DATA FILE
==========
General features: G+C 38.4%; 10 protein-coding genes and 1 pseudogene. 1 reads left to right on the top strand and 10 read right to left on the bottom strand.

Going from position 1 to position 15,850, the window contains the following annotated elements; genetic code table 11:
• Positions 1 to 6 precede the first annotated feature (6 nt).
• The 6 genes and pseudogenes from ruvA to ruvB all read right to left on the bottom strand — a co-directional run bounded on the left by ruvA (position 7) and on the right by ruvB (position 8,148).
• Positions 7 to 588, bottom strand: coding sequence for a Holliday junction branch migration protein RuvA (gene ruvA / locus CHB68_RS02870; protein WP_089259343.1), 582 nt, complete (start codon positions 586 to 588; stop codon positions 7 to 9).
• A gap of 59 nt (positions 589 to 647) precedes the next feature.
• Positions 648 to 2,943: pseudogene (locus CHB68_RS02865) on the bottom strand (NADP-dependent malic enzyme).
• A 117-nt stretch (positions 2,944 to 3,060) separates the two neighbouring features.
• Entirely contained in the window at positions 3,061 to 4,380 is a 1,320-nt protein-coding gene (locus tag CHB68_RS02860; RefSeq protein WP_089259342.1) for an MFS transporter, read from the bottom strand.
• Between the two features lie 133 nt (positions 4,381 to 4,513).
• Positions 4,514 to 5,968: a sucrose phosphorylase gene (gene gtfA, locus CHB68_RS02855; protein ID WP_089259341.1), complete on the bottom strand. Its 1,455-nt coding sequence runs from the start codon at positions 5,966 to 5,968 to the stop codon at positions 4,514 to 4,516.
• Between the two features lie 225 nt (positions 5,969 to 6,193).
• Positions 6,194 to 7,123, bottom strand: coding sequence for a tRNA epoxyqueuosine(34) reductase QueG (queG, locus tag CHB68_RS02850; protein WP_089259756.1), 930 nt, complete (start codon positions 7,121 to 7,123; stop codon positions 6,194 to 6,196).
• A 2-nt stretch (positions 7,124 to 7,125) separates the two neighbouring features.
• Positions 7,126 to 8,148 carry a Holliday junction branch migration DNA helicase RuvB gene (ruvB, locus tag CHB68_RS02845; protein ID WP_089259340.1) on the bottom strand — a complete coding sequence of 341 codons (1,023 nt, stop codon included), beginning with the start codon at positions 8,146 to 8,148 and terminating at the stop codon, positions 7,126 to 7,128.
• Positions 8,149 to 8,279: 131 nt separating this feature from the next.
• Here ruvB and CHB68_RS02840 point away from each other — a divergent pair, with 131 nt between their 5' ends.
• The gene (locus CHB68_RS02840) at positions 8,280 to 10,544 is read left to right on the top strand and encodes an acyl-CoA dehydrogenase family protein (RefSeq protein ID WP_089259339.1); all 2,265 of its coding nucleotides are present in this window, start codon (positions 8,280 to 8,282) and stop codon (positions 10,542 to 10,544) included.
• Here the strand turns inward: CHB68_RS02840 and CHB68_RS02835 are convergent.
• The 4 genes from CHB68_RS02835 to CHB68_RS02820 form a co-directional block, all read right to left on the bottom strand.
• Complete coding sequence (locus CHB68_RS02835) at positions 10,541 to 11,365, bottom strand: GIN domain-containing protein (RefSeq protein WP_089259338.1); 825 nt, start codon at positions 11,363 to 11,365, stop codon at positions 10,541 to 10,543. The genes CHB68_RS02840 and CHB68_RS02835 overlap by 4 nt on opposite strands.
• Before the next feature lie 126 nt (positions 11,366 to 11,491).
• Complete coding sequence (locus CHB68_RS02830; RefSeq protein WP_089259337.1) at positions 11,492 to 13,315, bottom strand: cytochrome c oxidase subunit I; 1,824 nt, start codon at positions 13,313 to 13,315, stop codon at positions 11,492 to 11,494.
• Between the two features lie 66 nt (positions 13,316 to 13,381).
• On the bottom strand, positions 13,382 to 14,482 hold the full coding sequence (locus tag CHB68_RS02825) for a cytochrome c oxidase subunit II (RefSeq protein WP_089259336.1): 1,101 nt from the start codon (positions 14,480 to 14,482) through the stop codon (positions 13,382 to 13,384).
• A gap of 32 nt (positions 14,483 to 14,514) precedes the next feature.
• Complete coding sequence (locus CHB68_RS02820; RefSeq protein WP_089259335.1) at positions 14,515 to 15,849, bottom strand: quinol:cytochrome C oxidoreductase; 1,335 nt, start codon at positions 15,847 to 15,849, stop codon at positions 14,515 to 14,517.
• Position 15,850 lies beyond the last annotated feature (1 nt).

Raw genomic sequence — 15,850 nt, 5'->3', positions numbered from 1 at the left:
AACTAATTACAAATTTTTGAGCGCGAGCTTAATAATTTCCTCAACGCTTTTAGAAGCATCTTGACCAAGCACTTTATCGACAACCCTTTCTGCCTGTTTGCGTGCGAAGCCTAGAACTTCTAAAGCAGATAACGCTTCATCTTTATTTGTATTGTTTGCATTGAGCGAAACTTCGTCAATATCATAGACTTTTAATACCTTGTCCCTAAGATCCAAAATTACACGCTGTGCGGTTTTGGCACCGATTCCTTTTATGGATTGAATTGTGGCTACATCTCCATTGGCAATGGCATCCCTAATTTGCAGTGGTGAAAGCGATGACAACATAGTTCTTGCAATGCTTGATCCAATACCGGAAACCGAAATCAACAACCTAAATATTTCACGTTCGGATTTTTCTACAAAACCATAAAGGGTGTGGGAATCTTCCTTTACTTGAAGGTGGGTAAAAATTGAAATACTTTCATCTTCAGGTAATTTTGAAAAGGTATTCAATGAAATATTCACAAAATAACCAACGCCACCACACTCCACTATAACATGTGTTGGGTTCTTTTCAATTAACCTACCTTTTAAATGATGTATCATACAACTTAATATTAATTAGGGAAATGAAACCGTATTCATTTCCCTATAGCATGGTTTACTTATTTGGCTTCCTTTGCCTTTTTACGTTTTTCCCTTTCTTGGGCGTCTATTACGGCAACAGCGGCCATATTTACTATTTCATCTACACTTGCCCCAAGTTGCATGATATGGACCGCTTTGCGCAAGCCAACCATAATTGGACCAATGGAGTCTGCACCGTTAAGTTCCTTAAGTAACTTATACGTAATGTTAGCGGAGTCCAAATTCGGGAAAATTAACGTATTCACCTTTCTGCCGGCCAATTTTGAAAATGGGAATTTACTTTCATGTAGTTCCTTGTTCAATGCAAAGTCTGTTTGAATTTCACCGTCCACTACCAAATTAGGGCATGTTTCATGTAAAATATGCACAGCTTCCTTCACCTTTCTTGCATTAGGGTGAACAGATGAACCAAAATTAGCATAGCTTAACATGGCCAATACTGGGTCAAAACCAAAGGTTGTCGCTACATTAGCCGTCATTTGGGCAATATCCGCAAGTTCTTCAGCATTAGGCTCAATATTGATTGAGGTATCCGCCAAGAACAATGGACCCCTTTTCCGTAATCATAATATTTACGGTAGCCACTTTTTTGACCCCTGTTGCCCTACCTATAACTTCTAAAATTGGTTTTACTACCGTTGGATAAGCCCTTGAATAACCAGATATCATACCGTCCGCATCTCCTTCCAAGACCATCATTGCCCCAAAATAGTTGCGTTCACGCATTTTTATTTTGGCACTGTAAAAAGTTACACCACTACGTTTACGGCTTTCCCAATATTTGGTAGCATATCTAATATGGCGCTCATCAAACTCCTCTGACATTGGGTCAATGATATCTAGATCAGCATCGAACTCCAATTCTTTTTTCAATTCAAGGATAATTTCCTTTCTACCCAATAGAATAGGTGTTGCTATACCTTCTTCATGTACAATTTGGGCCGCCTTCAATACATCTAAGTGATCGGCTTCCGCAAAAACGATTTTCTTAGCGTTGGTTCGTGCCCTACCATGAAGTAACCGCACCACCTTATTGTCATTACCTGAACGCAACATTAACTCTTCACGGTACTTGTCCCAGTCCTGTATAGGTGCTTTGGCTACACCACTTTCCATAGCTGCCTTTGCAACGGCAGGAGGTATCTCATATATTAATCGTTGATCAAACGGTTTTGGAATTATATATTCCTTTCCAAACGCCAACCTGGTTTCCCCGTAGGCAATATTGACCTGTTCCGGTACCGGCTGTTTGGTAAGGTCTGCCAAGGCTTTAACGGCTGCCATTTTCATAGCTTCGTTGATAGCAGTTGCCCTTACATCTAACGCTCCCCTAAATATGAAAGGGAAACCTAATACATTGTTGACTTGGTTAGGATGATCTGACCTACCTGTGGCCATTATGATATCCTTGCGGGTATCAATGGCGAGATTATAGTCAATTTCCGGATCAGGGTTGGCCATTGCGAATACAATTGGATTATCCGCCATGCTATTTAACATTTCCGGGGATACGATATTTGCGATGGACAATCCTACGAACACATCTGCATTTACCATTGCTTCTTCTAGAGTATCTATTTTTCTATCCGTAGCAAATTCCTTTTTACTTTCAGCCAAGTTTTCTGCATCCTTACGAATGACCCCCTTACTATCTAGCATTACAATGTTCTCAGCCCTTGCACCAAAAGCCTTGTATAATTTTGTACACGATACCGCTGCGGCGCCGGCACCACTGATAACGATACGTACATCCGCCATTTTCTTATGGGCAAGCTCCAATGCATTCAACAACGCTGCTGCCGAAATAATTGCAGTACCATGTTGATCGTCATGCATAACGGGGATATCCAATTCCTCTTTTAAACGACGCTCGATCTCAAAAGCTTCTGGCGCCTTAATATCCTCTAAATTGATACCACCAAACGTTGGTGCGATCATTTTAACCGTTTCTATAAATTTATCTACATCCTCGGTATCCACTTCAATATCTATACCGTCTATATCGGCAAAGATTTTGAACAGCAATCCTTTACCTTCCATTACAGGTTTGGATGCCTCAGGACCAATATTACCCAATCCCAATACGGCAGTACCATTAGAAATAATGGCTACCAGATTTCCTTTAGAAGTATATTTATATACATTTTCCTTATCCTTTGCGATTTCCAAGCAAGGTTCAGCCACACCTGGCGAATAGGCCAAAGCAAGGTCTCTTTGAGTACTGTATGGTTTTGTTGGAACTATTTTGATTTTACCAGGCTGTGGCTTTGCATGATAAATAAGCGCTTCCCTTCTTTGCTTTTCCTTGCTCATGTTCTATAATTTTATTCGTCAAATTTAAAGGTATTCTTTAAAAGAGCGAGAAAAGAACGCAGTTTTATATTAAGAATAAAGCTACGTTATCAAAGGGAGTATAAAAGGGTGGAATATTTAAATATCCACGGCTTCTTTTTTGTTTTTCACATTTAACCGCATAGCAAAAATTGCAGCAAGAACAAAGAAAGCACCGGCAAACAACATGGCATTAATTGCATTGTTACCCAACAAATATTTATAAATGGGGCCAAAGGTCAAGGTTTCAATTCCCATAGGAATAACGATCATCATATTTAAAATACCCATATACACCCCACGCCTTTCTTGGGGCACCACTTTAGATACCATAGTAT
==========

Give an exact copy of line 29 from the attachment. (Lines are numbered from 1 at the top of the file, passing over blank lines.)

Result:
Raw genomic sequence — 15,850 nt, 5'->3', positions numbered from 1 at the left: